GMAT Question of the Day - Daily to your Mailbox; hard ones only

It is currently 15 Oct 2018, 03:43

Close

GMAT Club Daily Prep

Thank you for using the timer - this advanced tool can estimate your performance and suggest more practice questions. We have subscribed you to Daily Prep Questions via email.

Customized
for You

we will pick new questions that match your level based on your Timer History

Track
Your Progress

every week, we’ll send you an estimated GMAT score based on your performance

Practice
Pays

we will pick new questions that match your level based on your Timer History

Not interested in getting valuable practice questions and articles delivered to your email? No problem, unsubscribe here.

Close

Request Expert Reply

Confirm Cancel

The sequence A is defined by the following relationship:

  new topic post reply Question banks Downloads My Bookmarks Reviews Important topics  
Author Message
TAGS:

Hide Tags

Intern
Intern
avatar
B
Joined: 09 Sep 2016
Posts: 35
Location: Georgia
Concentration: Finance, International Business
GPA: 3.75
WE: Analyst (Investment Banking)
The sequence A is defined by the following relationship:  [#permalink]

Show Tags

New post 23 Mar 2017, 10:18
5
4
00:00
A
B
C
D
E

Difficulty:

  65% (hard)

Question Stats:

65% (03:12) correct 35% (02:48) wrong based on 116 sessions

HideShow timer Statistics

The sequence A is defined by the following relationship: \(A_n\)= \(A_{n-1}\) + \((-1)^{n+1}\)\((n)^2\)for all integer values \(n >1\). If \(A_1\) \(=1\) , what is \(A_{15}\) - \(A_{13}\) ?

A) 14
B) 29
C) 169
D) 196
E) 421

Hit kudos if you liked the question
Most Helpful Community Reply
Senior Manager
Senior Manager
avatar
B
Joined: 13 Oct 2016
Posts: 367
GPA: 3.98
Re: The sequence A is defined by the following relationship:  [#permalink]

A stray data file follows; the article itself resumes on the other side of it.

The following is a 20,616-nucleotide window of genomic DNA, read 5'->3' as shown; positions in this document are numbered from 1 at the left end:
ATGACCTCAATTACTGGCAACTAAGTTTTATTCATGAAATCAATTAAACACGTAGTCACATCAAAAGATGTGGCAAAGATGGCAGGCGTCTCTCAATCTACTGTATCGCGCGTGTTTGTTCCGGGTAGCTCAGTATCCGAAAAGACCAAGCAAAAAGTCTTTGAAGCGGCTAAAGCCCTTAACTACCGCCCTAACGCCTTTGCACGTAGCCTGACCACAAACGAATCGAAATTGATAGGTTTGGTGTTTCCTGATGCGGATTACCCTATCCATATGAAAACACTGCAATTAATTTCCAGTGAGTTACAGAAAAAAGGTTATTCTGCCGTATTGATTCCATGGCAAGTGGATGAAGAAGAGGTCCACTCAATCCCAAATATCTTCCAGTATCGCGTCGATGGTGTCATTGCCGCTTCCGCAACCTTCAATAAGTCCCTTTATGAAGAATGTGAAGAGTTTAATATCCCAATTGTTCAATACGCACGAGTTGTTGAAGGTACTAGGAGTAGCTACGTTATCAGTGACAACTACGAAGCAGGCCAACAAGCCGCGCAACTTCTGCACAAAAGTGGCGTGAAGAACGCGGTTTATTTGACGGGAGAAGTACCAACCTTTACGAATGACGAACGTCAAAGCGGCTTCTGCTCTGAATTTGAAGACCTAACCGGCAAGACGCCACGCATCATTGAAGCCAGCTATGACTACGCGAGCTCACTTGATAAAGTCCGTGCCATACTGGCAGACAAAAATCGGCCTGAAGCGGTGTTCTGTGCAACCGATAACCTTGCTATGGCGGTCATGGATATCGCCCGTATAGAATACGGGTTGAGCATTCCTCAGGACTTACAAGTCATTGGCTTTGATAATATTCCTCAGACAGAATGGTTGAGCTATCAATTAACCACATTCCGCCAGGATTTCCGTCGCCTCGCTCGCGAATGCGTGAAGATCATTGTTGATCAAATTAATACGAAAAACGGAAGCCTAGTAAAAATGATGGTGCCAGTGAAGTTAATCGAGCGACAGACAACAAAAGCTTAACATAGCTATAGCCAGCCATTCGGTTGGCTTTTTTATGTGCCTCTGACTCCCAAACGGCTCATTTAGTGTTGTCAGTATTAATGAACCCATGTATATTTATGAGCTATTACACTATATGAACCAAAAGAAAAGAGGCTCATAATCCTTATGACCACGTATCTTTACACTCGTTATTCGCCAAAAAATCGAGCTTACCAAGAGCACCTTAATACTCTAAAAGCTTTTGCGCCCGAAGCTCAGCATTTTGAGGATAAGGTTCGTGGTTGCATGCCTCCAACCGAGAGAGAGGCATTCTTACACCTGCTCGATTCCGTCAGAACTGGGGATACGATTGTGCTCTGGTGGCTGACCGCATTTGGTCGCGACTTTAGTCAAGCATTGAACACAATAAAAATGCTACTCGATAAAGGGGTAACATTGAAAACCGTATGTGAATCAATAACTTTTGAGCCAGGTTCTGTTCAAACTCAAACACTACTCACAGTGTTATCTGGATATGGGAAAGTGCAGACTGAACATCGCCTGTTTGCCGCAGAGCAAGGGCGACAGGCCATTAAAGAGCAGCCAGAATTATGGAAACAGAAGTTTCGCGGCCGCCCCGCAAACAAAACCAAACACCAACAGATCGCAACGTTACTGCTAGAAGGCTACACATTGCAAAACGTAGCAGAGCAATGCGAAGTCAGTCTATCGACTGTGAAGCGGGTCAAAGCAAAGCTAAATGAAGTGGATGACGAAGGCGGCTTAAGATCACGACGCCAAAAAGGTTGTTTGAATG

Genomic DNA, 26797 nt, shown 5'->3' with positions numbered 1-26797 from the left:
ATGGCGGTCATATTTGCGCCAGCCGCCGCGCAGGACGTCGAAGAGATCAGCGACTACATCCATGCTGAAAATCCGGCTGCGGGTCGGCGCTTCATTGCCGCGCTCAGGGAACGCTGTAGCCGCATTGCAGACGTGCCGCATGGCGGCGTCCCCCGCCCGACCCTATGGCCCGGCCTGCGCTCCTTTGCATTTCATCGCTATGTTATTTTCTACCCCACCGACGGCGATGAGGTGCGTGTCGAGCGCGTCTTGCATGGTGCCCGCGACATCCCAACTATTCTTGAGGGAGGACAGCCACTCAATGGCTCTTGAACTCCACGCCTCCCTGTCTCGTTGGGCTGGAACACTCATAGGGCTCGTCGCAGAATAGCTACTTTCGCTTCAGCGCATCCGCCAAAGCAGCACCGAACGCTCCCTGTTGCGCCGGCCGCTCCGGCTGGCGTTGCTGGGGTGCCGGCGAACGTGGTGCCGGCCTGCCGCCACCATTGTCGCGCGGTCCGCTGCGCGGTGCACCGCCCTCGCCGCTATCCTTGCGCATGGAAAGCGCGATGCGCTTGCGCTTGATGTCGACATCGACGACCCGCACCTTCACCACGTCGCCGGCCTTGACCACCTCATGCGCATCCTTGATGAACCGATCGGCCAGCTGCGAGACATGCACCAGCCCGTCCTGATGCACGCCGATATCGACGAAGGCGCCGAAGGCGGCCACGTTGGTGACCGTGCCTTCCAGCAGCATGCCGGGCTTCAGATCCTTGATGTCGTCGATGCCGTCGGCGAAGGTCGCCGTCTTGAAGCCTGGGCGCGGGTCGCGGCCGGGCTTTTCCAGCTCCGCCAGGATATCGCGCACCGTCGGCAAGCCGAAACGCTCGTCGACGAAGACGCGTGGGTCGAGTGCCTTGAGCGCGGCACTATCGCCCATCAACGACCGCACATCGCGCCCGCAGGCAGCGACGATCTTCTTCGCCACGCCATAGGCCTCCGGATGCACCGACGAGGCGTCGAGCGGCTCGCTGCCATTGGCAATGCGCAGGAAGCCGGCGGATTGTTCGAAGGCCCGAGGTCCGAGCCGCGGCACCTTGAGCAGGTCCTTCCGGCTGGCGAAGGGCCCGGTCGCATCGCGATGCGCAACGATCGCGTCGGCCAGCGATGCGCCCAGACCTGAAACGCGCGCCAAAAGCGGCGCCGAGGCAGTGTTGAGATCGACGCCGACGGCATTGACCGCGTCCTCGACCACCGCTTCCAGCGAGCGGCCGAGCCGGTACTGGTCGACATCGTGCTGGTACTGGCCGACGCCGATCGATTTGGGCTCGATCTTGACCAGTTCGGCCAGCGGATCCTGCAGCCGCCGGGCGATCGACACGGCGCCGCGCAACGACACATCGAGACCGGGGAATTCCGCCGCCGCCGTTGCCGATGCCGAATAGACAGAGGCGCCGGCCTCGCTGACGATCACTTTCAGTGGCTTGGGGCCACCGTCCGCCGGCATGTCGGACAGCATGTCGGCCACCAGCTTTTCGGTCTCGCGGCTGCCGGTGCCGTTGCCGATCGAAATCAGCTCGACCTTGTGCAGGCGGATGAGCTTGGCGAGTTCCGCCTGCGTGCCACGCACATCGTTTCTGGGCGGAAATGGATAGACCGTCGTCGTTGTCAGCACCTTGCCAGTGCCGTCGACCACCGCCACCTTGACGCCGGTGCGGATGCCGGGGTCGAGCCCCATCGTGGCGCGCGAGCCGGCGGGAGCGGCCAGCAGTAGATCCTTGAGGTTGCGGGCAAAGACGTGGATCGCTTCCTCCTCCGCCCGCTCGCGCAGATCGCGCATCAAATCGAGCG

Show Tags

New post 23 Mar 2017, 10:59
6
4
giobas wrote:
The sequence A is defined by the following relationship: \(A_n\)= \(A_{n-1}\) + \((-1)^{n+1}\)\((n)^2\)for all integer values \(n >1\). If \(A_1\) \(=1\) , what is \(A_{15}\) - \(A_{13}\) ?

A) 14
B) 29
C) 169
D) 196
E) 421

Hit kudos if you liked the question


Hi

\(A_n - A_{n-1} =\) \((-1)^{n+1}\)\((n)^2\)

\(A_{15} - A_{14} = (-1)^{16} * 225 = 225\)

\(A_{14} - A_{13} = (-1)^{15}*196 = -196\)

\(A_{15} - A_{14} + A_{14} - A_{13} = A_{15} - A_{13} = 225 - 196 = 29\)

Answer B
General Discussion
Manager
Manager
avatar
B
Joined: 08 Sep 2016
Posts: 118
The sequence A is defined by the following relationship:  [#permalink]

Show Tags

New post 03 Apr 2018, 15:19
1
Brutal problem but I was able to see the pattern after over 2 minutes of trying it out.

A1 = 1
A2 = -3
A3 = 6
A4 = -10
A5 = 15

There's a pattern here. The odd sequence number multiplied by the progression step equal value (i'm not sure if that makes sense haha).

Example:
A1 = 1*1= 1
A3 = 3*2 = 6
A5 = 5*3= 15
....
A13 = 13*7 = 91
A15 = 15*8 = 120

A15 - A13 = 120-91 = 29.

Answer b
GMAT Club Bot
The sequence A is defined by the following relationship: &nbs [#permalink] 03 Apr 2018, 15:19
Display posts from previous: Sort by

The sequence A is defined by the following relationship:

  new topic post reply Question banks Downloads My Bookmarks Reviews Important topics  


Copyright

GMAT Club MBA Forum Home| About| Terms and Conditions and Privacy Policy| GMAT Club Rules| Contact| Sitemap

Powered by phpBB © phpBB Group | Emoji artwork provided by EmojiOne

Kindly note that the GMAT® test is a registered trademark of the Graduate Management Admission Council®, and this site has neither been reviewed nor endorsed by GMAC®.